Here’s what matters: The world you live in is a garden, a paradise of infinite possibilities, awaiting only your commitment, attitude and effort to bloom into a riot of riches. Want proof? Take a moment to hug the computer you’re reading this from while asking, “What did I do to deserve something so wonderful?”
Meanwhile, the job of virtually everyone who is paid to describe your world is to convince you that you live in a demon-haunted dump, where your only chance for survival is to catalog every past peril.
Why should that be so? Even ignoring the spontaneous de facto conspiracy that is anti-egoism, we are continually haunted by shrieking ghouls because those wretched wraiths are, by now, the only people we will let speak, and the only ones we will listen to. We live in a Cautious tyranny, and, to all evidence, we like it that way.Witness:
That’s a very cursory gloss the empathy strategies of the four DISC types. I would argue that all of these motivations are fear-based in origin – all expressions of the fear of loss. The goal-pursuits of the Driven and the Cautious are both aimed at material safety, but the Driven pursue their safety by the production of abundance, where the Cautious pursue theirs by loss-avoidance.
The Driven were not driven from the classroom, they fled in abdication of their duty to lead. And the Cautious are not competent to lead at all. There are few Driven accountants – and what few there are are not to be trusted – but there are no Cautious poets.
This is me from Shyly’s delight:
I hate the expression “If it ain’t broke, don’t fix it” because it’s anti-better. Not everything needs to be made better, but every mission-critical element in your everyday praxis – the skills you practice every day in anticipation of getting better at them – should always be up for revision. But there is a truth in that antique license-for-laziness: If you can’t find anything to fix, it almost certainly is not broken. And if it’s performing optimally as expected, it works.
This is a very Driven expression of empathy for the machine of doing – thinking of whatever is being done as a machine whose performance can be monitored and enhanced. Your project – your book or program or design – is done when you can’t find anything left to be added or fixed. But in the same way, the job or romantic relationship that works well and is getting better is the right one, and all the subjunctively postulated others are broken by default: They don’t exist yet, and they start from zero if they ever start at all.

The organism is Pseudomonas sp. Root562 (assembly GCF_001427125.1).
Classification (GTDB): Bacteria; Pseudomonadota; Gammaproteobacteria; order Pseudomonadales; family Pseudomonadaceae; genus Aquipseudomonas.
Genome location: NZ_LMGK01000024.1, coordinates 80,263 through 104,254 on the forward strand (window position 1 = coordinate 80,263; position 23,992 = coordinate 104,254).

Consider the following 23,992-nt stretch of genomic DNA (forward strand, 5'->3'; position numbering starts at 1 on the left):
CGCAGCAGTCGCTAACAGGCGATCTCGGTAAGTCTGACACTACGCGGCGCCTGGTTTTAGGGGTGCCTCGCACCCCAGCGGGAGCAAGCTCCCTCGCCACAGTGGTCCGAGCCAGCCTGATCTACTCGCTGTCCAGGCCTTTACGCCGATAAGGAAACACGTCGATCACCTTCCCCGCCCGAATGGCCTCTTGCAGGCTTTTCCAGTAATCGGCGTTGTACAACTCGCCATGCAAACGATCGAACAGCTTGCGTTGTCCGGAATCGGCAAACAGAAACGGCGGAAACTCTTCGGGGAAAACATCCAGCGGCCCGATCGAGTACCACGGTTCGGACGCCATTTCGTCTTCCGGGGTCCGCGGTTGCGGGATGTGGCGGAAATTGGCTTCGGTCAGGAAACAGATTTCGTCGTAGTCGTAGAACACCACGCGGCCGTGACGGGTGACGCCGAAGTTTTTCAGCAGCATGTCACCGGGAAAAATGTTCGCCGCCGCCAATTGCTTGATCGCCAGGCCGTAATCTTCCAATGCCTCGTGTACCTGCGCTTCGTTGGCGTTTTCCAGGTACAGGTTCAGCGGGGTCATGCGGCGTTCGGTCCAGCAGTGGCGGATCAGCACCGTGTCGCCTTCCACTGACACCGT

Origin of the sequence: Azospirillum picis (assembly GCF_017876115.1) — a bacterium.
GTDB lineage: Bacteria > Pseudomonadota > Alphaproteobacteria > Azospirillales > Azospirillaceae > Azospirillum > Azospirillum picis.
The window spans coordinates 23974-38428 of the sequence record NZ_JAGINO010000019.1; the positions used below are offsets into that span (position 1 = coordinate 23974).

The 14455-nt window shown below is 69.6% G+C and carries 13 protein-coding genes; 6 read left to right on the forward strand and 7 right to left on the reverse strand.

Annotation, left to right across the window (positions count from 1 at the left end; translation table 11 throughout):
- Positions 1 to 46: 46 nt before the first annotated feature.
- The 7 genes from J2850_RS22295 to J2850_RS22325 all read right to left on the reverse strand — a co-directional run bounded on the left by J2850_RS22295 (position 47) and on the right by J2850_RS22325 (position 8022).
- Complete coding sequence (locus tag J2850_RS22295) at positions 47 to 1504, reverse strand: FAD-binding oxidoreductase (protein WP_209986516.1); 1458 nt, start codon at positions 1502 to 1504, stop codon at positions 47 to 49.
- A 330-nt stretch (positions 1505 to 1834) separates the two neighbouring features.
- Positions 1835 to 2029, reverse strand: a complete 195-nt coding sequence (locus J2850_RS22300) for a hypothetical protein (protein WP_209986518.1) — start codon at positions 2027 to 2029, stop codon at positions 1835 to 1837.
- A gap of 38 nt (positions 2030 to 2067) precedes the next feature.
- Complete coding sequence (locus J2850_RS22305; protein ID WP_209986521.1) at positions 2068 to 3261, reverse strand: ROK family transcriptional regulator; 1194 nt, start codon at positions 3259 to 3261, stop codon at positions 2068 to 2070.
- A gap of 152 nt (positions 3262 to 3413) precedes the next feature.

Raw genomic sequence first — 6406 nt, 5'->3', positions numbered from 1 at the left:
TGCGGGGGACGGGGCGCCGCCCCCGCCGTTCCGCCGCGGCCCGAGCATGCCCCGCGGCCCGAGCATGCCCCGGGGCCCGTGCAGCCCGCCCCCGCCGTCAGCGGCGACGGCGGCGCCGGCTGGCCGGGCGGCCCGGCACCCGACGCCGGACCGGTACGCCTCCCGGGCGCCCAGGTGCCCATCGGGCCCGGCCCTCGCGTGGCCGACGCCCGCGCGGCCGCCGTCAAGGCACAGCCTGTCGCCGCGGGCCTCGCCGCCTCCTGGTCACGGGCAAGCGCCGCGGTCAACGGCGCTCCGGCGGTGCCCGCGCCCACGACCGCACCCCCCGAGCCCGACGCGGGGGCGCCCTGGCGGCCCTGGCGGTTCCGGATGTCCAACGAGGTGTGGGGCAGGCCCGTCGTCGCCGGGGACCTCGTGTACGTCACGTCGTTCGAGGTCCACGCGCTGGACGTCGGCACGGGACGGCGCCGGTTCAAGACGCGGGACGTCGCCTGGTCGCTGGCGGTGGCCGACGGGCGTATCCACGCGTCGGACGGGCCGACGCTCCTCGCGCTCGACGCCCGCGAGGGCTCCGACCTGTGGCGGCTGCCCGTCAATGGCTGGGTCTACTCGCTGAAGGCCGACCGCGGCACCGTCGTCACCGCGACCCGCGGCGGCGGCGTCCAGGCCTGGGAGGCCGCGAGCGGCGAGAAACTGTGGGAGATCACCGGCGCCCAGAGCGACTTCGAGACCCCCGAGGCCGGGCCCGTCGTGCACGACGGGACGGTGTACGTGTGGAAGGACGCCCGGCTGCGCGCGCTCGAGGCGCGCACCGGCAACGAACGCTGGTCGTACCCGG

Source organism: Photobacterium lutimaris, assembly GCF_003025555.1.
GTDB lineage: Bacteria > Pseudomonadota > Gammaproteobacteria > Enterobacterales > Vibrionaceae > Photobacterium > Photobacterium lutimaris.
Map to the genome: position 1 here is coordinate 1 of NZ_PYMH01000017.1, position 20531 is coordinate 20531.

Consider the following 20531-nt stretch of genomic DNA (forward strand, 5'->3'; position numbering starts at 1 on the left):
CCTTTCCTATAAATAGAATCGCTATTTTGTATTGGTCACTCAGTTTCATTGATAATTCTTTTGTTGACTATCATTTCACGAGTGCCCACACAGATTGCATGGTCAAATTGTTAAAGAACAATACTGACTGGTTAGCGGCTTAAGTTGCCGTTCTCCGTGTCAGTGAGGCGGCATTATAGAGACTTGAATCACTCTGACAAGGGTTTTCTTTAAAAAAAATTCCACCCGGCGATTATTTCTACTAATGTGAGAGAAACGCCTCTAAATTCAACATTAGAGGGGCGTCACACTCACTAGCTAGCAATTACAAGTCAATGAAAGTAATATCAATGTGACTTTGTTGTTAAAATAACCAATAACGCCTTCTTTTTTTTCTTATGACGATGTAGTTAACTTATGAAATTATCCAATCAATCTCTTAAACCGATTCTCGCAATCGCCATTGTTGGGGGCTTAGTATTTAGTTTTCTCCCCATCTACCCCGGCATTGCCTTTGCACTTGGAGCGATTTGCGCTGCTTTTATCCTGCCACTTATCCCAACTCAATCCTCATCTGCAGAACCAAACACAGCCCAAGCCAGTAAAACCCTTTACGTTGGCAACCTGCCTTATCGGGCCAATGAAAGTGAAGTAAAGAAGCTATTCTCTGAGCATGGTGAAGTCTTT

That kind of Driven focus on the mission-critical will show you where every social machine is broken if you learn to look for the signs of Cautious tyranny – fear or fascination where there should be dancing productivity.
So: Why did your daughter tell you every week how much she hated piano lessons until she finally dug in her heels and quit, never playing again? It’s because you and her piano teacher entered into an unwitting conspiracy to penalize her incessantly for failing to produce faithful note-for-note mimicry of desiccated sheet music, instead of helping her learn to love music as Shyly would have, if she could have, by living it from the inside out. Technical mastery requires immense motivation, the motivation you killed before it could even take root by insisting that a tiny green shoot is less than nothing if it cannot instantly tower among ancient oaks. If we trained our dogs like this, their spirits – and their tails – would be down all the time, too.
And this is all of education, of course. The Cautious students excel academically. Why wouldn’t they? They read all the material, do all the assignments and follow all the rules. They are the perfect pets for a Cautious tyranny. And the Incandescents shine socially, since achieving status in a Cautious tyranny consists entirely of putting the other guy in the wrong. Any wrong will do, since ‘wrong’ in the Cautious morality doesn’t mean harmful or hurtful, it simply means non-compliant.No one was ever scolded or scorned into good behavior, just a terrified compliance sometimes overlaid with a parody of rebellion, so Cautious management of education is more than usually anti-effective: It not only does not produce educated children, what it produces instead are scared little perpetual puppies whose only hope of ever feeling right with themselves is to join in with some mob scourging some other poor fool for being unwittingly and completely-inconsequentially in the wrong about a matter of absolutely no importance.
Everything that is screwed up in the world is screwed up in this way, by a self-justifying tyranny of the Cautious. But that tyranny is only made possible by the abdication of the Driven.
Why do we only hear from scolding wraiths decrying the carefully-inventoried contents of the dump? Because the poets have fled the garden – for now. If you want liberty, you want self-responsible, thoroughgoing fatherhood, but if you want Hoplite fathers, you want Driven – which is to say poetic, not pedantic – leadership. We live in misery and despair because we let nothing else into – or out of – our minds. This is a mistake – one which will be corrected in very short order.
Human civilization is driven (ahem) by the hope for a better future, not by the fear of our much-worse past. Only the poets – only the Driven – can produce that hope. We will live in the dump until they return to lead us back to the garden.
And precisely how churchy must I be? This is this week’s Church of Splendor homily, a very brief introduction to a very big idea, the assbackwardness of everything: